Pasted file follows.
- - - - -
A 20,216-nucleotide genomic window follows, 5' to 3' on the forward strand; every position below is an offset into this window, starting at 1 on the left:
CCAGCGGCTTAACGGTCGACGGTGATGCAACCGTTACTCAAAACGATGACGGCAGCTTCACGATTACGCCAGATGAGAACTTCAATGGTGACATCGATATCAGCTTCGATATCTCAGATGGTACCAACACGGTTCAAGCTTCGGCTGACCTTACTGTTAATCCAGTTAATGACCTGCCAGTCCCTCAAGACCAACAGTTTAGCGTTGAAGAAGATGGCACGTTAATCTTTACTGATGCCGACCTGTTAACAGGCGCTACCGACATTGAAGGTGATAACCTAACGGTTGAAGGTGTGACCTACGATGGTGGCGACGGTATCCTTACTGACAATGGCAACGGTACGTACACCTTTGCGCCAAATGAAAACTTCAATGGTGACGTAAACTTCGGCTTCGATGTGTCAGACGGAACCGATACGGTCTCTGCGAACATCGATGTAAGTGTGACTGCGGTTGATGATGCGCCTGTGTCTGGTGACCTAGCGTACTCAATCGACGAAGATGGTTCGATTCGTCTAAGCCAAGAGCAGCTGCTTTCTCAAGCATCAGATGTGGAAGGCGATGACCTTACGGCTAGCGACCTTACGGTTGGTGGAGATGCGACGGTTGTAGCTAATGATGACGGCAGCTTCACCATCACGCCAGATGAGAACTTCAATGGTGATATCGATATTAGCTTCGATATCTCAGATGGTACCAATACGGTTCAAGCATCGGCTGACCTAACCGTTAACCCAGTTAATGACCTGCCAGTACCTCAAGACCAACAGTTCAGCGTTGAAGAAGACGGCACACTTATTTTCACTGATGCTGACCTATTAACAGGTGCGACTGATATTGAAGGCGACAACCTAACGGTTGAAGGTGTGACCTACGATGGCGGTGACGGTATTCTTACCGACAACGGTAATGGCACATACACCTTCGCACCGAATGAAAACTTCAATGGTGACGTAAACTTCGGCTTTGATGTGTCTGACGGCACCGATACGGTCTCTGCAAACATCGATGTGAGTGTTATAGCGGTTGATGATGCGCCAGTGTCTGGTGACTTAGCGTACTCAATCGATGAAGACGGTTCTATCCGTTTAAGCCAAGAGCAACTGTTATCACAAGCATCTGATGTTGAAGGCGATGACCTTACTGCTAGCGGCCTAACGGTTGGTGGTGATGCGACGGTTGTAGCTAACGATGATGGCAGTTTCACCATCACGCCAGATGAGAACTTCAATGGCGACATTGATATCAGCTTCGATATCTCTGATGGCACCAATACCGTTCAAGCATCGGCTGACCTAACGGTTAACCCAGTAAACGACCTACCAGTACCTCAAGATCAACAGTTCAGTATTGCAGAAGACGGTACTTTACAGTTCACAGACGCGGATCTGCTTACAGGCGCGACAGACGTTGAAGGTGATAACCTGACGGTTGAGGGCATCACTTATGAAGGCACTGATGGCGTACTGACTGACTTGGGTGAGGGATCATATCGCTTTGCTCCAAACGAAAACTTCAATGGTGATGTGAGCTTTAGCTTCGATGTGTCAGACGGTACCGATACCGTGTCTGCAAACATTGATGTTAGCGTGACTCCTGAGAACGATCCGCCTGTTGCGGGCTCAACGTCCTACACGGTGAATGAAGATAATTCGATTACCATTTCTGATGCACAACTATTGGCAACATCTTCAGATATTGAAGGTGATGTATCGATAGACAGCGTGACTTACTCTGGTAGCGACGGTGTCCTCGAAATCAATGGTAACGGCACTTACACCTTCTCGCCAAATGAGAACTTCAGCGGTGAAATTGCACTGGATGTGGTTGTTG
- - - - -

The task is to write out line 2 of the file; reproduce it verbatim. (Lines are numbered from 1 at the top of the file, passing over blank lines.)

CCAGCGGCTTAACGGTCGACGGTGATGCAACCGTTACTCAAAACGATGACGGCAGCTTCACGATTACGCCAGATGAGAACTTCAATGGTGACATCGATATCAGCTTCGATATCTCAGATGGTACCAACACGGTTCAAGCTTCGGCTGACCTTACTGTTAATCCAGTTAATGACCTGCCAGTCCCTCAAGACCAACAGTTTAGCGTTGAAGAAGATGGCACGTTAATCTTTACTGATGCCGACCTGTTAACAGGCGCTACCGACATTGAAGGTGATAACCTAACGGTTGAAGGTGTGACCTACGATGGTGGCGACGGTATCCTTACTGACAATGGCAACGGTACGTACACCTTTGCGCCAAATGAAAACTTCAATGGTGACGTAAACTTCGGCTTCGATGTGTCAGACGGAACCGATACGGTCTCTGCGAACATCGATGTAAGTGTGACTGCGGTTGATGATGCGCCTGTGTCTGGTGACCTAGCGTACTCAATCGACGAAGATGGTTCGATTCGTCTAAGCCAAGAGCAGCTGCTTTCTCAAGCATCAGATGTGGAAGGCGATGACCTTACGGCTAGCGACCTTACGGTTGGTGGAGATGCGACGGTTGTAGCTAATGATGACGGCAGCTTCACCATCACGCCAGATGAGAACTTCAATGGTGATATCGATATTAGCTTCGATATCTCAGATGGTACCAATACGGTTCAAGCATCGGCTGACCTAACCGTTAACCCAGTTAATGACCTGCCAGTACCTCAAGACCAACAGTTCAGCGTTGAAGAAGACGGCACACTTATTTTCACTGATGCTGACCTATTAACAGGTGCGACTGATATTGAAGGCGACAACCTAACGGTTGAAGGTGTGACCTACGATGGCGGTGACGGTATTCTTACCGACAACGGTAATGGCACATACACCTTCGCACCGAATGAAAACTTCAATGGTGACGTAAACTTCGGCTTTGATGTGTCTGACGGCACCGATACGGTCTCTGCAAACATCGATGTGAGTGTTATAGCGGTTGATGATGCGCCAGTGTCTGGTGACTTAGCGTACTCAATCGATGAAGACGGTTCTATCCGTTTAAGCCAAGAGCAACTGTTATCACAAGCATCTGATGTTGAAGGCGATGACCTTACTGCTAGCGGCCTAACGGTTGGTGGTGATGCGACGGTTGTAGCTAACGATGATGGCAGTTTCACCATCACGCCAGATGAGAACTTCAATGGCGACATTGATATCAGCTTCGATATCTCTGATGGCACCAATACCGTTCAAGCATCGGCTGACCTAACGGTTAACCCAGTAAACGACCTACCAGTACCTCAAGATCAACAGTTCAGTATTGCAGAAGACGGTACTTTACAGTTCACAGACGCGGATCTGCTTACAGGCGCGACAGACGTTGAAGGTGATAACCTGACGGTTGAGGGCATCACTTATGAAGGCACTGATGGCGTACTGACTGACTTGGGTGAGGGATCATATCGCTTTGCTCCAAACGAAAACTTCAATGGTGATGTGAGCTTTAGCTTCGATGTGTCAGACGGTACCGATACCGTGTCTGCAAACATTGATGTTAGCGTGACTCCTGAGAACGATCCGCCTGTTGCGGGCTCAACGTCCTACACGGTGAATGAAGATAATTCGATTACCATTTCTGATGCACAACTATTGGCAACATCTTCAGATATTGAAGGTGATGTATCGATAGACAGCGTGACTTACTCTGGTAGCGACGGTGTCCTCGAAATCAATGGTAACGGCACTTACACCTTCTCGCCAAATGAGAACTTCAGCGGTGAAATTGCACTGGATGTGGTTGTTG